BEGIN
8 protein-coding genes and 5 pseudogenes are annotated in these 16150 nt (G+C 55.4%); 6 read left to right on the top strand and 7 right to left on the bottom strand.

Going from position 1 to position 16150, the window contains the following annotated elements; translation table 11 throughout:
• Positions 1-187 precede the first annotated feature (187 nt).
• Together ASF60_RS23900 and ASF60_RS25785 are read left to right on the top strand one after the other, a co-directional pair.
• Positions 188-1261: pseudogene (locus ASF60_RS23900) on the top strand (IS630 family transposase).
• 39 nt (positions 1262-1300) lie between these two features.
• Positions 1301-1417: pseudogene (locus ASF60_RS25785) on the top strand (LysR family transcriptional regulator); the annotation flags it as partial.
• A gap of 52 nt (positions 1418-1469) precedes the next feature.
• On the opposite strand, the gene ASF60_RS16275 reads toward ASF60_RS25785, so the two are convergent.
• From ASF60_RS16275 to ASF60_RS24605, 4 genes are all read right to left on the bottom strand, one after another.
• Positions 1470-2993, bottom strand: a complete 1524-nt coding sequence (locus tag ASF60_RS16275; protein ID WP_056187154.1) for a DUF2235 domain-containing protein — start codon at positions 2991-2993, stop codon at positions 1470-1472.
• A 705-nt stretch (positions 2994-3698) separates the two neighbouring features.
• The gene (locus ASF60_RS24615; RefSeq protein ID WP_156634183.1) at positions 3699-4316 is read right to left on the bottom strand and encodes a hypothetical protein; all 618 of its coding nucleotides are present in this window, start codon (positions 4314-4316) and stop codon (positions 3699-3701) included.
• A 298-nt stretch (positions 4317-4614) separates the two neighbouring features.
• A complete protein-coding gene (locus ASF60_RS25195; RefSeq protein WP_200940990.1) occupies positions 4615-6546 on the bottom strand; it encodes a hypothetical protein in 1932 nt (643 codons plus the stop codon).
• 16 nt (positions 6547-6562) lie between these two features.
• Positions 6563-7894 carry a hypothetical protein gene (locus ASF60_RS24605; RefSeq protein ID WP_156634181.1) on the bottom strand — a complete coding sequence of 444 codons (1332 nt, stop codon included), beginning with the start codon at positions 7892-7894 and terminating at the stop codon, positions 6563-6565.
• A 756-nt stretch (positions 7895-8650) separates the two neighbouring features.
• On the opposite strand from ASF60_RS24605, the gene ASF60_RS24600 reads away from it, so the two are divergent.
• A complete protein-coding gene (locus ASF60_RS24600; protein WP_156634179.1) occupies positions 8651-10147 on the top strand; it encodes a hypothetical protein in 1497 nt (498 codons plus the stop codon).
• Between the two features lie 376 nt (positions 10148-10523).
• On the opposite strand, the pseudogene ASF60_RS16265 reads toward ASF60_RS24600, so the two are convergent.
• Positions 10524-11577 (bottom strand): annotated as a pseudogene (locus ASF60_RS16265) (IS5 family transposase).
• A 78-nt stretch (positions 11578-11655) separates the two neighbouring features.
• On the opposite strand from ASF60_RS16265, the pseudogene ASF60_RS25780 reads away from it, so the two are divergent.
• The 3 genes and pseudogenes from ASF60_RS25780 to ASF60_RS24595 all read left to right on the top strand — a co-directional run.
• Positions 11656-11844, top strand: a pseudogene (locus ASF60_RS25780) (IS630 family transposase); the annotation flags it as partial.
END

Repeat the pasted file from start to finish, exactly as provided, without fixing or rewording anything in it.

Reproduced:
8 protein-coding genes and 5 pseudogenes are annotated in these 16150 nt (G+C 55.4%); 6 read left to right on the top strand and 7 right to left on the bottom strand.

Going from position 1 to position 16150, the window contains the following annotated elements; translation table 11 throughout:
• Positions 1-187 precede the first annotated feature (187 nt).
• Together ASF60_RS23900 and ASF60_RS25785 are read left to right on the top strand one after the other, a co-directional pair.
• Positions 188-1261: pseudogene (locus ASF60_RS23900) on the top strand (IS630 family transposase).
• 39 nt (positions 1262-1300) lie between these two features.
• Positions 1301-1417: pseudogene (locus ASF60_RS25785) on the top strand (LysR family transcriptional regulator); the annotation flags it as partial.
• A gap of 52 nt (positions 1418-1469) precedes the next feature.
• On the opposite strand, the gene ASF60_RS16275 reads toward ASF60_RS25785, so the two are convergent.
• From ASF60_RS16275 to ASF60_RS24605, 4 genes are all read right to left on the bottom strand, one after another.
• Positions 1470-2993, bottom strand: a complete 1524-nt coding sequence (locus tag ASF60_RS16275; protein ID WP_056187154.1) for a DUF2235 domain-containing protein — start codon at positions 2991-2993, stop codon at positions 1470-1472.
• A 705-nt stretch (positions 2994-3698) separates the two neighbouring features.
• The gene (locus ASF60_RS24615; RefSeq protein ID WP_156634183.1) at positions 3699-4316 is read right to left on the bottom strand and encodes a hypothetical protein; all 618 of its coding nucleotides are present in this window, start codon (positions 4314-4316) and stop codon (positions 3699-3701) included.
• A 298-nt stretch (positions 4317-4614) separates the two neighbouring features.
• A complete protein-coding gene (locus ASF60_RS25195; RefSeq protein WP_200940990.1) occupies positions 4615-6546 on the bottom strand; it encodes a hypothetical protein in 1932 nt (643 codons plus the stop codon).
• 16 nt (positions 6547-6562) lie between these two features.
• Positions 6563-7894 carry a hypothetical protein gene (locus ASF60_RS24605; RefSeq protein ID WP_156634181.1) on the bottom strand — a complete coding sequence of 444 codons (1332 nt, stop codon included), beginning with the start codon at positions 7892-7894 and terminating at the stop codon, positions 6563-6565.
• A 756-nt stretch (positions 7895-8650) separates the two neighbouring features.
• On the opposite strand from ASF60_RS24605, the gene ASF60_RS24600 reads away from it, so the two are divergent.
• A complete protein-coding gene (locus ASF60_RS24600; protein WP_156634179.1) occupies positions 8651-10147 on the top strand; it encodes a hypothetical protein in 1497 nt (498 codons plus the stop codon).
• Between the two features lie 376 nt (positions 10148-10523).
• On the opposite strand, the pseudogene ASF60_RS16265 reads toward ASF60_RS24600, so the two are convergent.
• Positions 10524-11577 (bottom strand): annotated as a pseudogene (locus ASF60_RS16265) (IS5 family transposase).
• A 78-nt stretch (positions 11578-11655) separates the two neighbouring features.
• On the opposite strand from ASF60_RS16265, the pseudogene ASF60_RS25780 reads away from it, so the two are divergent.
• The 3 genes and pseudogenes from ASF60_RS25780 to ASF60_RS24595 all read left to right on the top strand — a co-directional run.
• Positions 11656-11844, top strand: a pseudogene (locus ASF60_RS25780) (IS630 family transposase); the annotation flags it as partial.